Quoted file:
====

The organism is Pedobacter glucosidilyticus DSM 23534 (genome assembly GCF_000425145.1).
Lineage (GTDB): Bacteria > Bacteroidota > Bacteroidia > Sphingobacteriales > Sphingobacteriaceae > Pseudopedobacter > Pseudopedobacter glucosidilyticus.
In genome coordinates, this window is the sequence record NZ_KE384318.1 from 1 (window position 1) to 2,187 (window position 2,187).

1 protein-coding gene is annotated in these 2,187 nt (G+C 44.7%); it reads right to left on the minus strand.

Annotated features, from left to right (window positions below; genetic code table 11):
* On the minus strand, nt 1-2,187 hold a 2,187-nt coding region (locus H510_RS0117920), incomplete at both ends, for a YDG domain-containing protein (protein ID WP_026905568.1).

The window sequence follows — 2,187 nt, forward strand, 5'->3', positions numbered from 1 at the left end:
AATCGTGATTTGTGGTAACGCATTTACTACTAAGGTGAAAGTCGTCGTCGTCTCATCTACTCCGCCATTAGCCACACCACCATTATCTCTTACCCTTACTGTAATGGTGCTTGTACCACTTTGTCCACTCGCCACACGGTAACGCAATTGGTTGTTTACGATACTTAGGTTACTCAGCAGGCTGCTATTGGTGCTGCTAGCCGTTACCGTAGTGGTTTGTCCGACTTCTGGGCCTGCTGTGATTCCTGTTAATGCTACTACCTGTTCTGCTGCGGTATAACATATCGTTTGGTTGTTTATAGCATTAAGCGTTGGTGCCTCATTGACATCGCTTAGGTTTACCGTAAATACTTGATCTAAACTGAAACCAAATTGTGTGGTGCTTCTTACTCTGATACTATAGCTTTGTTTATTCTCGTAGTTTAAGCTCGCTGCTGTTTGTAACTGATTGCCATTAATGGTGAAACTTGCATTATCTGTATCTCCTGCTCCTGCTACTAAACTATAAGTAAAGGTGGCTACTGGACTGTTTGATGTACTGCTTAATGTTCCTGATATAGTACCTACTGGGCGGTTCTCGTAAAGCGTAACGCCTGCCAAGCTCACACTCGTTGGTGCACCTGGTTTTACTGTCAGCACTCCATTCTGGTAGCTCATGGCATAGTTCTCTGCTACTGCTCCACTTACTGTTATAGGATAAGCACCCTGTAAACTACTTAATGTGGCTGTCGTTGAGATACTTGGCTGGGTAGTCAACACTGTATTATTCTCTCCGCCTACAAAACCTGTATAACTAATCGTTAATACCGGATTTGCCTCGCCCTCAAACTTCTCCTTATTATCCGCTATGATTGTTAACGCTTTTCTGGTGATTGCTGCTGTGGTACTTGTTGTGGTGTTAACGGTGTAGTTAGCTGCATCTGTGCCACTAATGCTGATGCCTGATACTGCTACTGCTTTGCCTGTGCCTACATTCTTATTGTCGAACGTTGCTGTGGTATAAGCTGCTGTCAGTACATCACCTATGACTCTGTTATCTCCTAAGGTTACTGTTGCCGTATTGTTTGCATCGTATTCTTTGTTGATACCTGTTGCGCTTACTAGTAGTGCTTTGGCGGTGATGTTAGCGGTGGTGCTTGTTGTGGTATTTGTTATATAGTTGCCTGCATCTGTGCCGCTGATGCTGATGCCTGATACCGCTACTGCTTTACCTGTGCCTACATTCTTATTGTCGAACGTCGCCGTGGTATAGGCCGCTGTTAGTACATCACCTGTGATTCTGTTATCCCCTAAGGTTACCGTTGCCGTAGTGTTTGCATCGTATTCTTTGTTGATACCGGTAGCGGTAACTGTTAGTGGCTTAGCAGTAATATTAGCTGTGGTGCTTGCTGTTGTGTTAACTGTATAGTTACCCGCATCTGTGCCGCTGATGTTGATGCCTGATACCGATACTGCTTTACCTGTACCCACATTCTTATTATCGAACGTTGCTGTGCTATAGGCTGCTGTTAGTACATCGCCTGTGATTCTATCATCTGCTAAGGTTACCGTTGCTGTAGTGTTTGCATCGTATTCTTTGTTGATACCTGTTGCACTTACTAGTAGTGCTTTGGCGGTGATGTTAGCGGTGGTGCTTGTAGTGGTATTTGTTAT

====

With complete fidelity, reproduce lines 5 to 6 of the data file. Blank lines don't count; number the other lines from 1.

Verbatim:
Annotated features, from left to right (window positions below; genetic code table 11):
* On the minus strand, nt 1-2,187 hold a 2,187-nt coding region (locus H510_RS0117920), incomplete at both ends, for a YDG domain-containing protein (protein ID WP_026905568.1).